If you would like an invitation to join, please contact me with your e-mail and, once there are more spots available, I will send you one. When I first signed up yesterday morning there were invitations to be had, but 12 hours later, when I endeavored to invite a friend, the option was no longer there.

It appears the system is once again closed to new users to prevent overwhelming the servers. Of course, the secondary benefit mirrors the most basic tenet of economics: scarcity drives demand.

Clearly, there is significant interest in this latest social media initiative from Google. With some of their more recent efforts — Wave and Buzz — seeming to have disappeared before the end of their first act, it will be interesting to see what happens with Google+.

I have taken Google+ for a few short test drives so far, but nothing too in depth. At the moment Google+ strikes me as very similar in almost every functional way to Facebook, though with the trademark Google simplicity of design and interface. I like the threaded discussions (as in Facebook) but for some reason it seems more free and open like Twitter.

Some of the more unique features of Google+ include the following:

  • +1 Button: Clicking the “+1″ button on Google+ is similar to clicking “like” on a Facebook status update. In order to remove your +1, click the button again and it will be undone. Notably, Google has integrated the +1 button into all of it’s search results – and even into ads it serves – so if you find something you like, just click the +1 Button and it will be saved to your Google+ profile.
  • Circles: Groups of people with whom you are connected and defined in any way that makes sense to you; also allows you to easily select with which Circles you share certain content.
  • Hangout: Group video chatting allowing up to 10 users simultaneously.
  • Huddle: Group messaging function that lets users share information with certain “Circles.”
  • Sparks: News feeds about topics in which you are interested.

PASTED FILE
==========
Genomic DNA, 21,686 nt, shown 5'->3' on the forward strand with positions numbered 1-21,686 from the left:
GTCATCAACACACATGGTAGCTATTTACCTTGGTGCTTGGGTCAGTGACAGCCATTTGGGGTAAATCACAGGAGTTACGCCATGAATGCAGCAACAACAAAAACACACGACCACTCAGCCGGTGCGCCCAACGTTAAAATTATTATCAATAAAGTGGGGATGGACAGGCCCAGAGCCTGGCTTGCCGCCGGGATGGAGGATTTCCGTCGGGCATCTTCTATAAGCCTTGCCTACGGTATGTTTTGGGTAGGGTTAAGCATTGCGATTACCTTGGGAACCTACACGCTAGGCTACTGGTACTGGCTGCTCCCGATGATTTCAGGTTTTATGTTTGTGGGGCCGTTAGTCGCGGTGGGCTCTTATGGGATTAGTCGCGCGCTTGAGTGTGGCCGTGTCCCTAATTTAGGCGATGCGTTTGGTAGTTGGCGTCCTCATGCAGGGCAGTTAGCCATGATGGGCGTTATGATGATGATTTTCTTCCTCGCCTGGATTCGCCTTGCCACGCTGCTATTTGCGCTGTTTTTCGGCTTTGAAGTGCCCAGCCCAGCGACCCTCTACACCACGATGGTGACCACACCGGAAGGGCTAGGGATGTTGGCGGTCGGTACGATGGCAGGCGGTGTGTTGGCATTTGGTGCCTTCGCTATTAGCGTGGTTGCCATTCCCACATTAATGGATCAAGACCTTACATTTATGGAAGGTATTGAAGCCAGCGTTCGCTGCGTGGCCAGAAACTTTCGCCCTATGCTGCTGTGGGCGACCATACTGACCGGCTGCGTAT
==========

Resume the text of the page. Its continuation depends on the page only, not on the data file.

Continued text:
One notable advantage over Facebook is that you can edit a post long after you’ve made it— something you can only do in Facebook immediately after you post content on your wall. It would not appear that is a “Facebook killer” but it is far too early to pass judgment either way.

One nice aspect to Google+ is that it integrates with all of Google’s other online tools — the recurring theme of efficiency, immediacy and interactivity offered by Google+ with other Google products. Google+ definitely has potential to make a difference, yet the adoption seems to be slow.

For some reason, despite its prowess elsewhere online, Google has struggled with creating a widely used social media platform. I wish them well in this endeavor. Generally speaking I am an admirer — and user — of many of Google’s services (it’s hard not to be given their extensive involvement in everything Internet).

In March 2011 I began using an Android-powered phone; to say I am overwhelmingly impressed would be an understatement. Previously I used a BlackBerry and while it was good, it was not great. Android’s functionality and features quite simply blow me away.

Two months later, In May 2011, I began using Gmail more regularly. (My new laptop failed and I needed a temporary solution to remain in touch with the outside world while I limped along with my old laptop). Once I began using Gmail to send and receive e-mail from my POP account, I suddenly realized the efficiency and effectiveness of the service.

Notably, I really appreciate the immediate integration of my calendar and contacts between my phone and my Gmail account online. This was always an arduous task with my BlackBerry and one of my chief frustrations (in addition to my Curve 8330 being vastly under-powered and unable to run more than two applications at once).

I have also discovered the ease with which I can save documents online and forego the need for a USB drive (for most cases).  There are numerous other features offered by Google but those are just a few that I actively use.

One thing I do like about Google+ is that it integrates with all of these existing tools that I already use. Again, the idea of efficiency, immediacy and interactivity offered by Google+ with other Google products. Overall, I am unsure what will come of Google+ and what to expect from it. I am also unsure in what way, if at all, it will change my social media practices and priorities.

As it is, I am using social media more selectively and strategically, though I still find incredible value in my Twitter  accounts (I use @MatthewAGilbert and @doctorious the most regularly) and Facebook; both allow me to learn and share knowledge while making professional and personal connections that have enriched my life.

I also continue to teach several courses that directly or indirectly deal with social media and it’s impact on industries and individuals. Social media continues to evolve into an undeniable cultural and commercial force and my being able to teach it is a great way to continue learning about it.

Looking forward, I am intrigued and excited to find out what will become of Google+. For more information about it, you might want to explore this CrunchBase profile for Google+ — I found it useful.

The video below also offers a general overview of the service:

Whenever or if ever you join Google+, I look forward to connecting with you there and/or engaging with you about it here!